I’m writing this email to bring everyone up to speed. I’ve been posting to Facebook about my gender identity and since some of you are connected to that page and you may have some idea what I’m writing about.

Hi, I’m Casey and I’m a transgender person.

For some of you, this isn’t news, for others who don’t know me as well, it may take a while to get your head around it. Either way, this is what it means to you:

I prefer to be seen as a guy. I prefer that you use he/him/his pronouns when talking about me. Using she/her/hers is no longer correct. I would also ask that you don’t refer to me as a lady/chick/gal/miss/ma’am/missus, instead use words like guy/dude/man/Sir/mister.

Now that we’ve got that out of the way, here’s some more information about how I identify and relate to the world from the standpoint of gender.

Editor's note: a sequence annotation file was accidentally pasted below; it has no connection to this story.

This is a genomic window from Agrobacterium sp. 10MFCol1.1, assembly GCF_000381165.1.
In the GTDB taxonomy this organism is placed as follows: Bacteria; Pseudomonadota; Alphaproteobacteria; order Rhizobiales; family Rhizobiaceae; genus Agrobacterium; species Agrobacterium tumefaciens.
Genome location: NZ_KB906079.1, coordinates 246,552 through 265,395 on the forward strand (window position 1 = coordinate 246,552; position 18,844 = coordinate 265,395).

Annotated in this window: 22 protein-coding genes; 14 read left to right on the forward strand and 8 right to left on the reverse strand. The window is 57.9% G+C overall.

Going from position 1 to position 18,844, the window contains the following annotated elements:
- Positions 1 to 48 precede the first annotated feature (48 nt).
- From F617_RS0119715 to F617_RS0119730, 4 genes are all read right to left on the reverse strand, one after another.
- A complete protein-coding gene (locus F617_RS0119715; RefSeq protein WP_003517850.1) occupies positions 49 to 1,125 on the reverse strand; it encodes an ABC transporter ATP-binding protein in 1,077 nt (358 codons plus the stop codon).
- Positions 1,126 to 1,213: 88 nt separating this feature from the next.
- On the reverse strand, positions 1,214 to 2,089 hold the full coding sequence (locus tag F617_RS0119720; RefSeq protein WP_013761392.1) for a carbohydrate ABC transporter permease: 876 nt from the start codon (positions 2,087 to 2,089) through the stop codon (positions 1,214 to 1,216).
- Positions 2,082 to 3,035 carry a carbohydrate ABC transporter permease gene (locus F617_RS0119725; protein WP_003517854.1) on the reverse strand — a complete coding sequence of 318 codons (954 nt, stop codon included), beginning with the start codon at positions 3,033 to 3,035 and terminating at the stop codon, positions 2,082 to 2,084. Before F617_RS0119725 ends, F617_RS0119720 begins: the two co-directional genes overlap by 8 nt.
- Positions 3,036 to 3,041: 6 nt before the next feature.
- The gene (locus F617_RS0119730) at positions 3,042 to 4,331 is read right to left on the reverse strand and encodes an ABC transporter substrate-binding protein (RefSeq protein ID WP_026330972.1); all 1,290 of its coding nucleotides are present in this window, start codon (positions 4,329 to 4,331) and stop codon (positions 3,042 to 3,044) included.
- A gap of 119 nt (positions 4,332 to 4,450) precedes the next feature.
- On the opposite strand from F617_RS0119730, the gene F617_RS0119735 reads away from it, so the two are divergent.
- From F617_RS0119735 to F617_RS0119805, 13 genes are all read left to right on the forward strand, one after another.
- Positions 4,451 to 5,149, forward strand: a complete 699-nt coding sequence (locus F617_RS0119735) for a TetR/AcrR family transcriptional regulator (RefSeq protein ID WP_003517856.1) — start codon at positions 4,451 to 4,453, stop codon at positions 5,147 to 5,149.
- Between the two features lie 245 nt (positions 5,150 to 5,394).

I do not identify as strictly male or female, instead I identify as male and female. Male/Female is known as the gender binary and from that perspective, I identify as non-binary. Another term I use is bi-gender (two gender) and genderqueer. If you’re curious about those and other terms related to non-binary genders, I know some great resources you can read and I’m also available if you want to talk to me directly.

Let’s recap: I am a transgender person who identifies as male and female, tilted to the masculine side of the spectrum, and I prefer masculine pronouns and terms.

Depending on the situation, you may hear the gender neutral plural pronouns used in reference to me or other people who identify as non-binary. ‘They/them/theirs’ may feel awkward or wrong when referring to an individual, but they are becoming more widely used and accepted.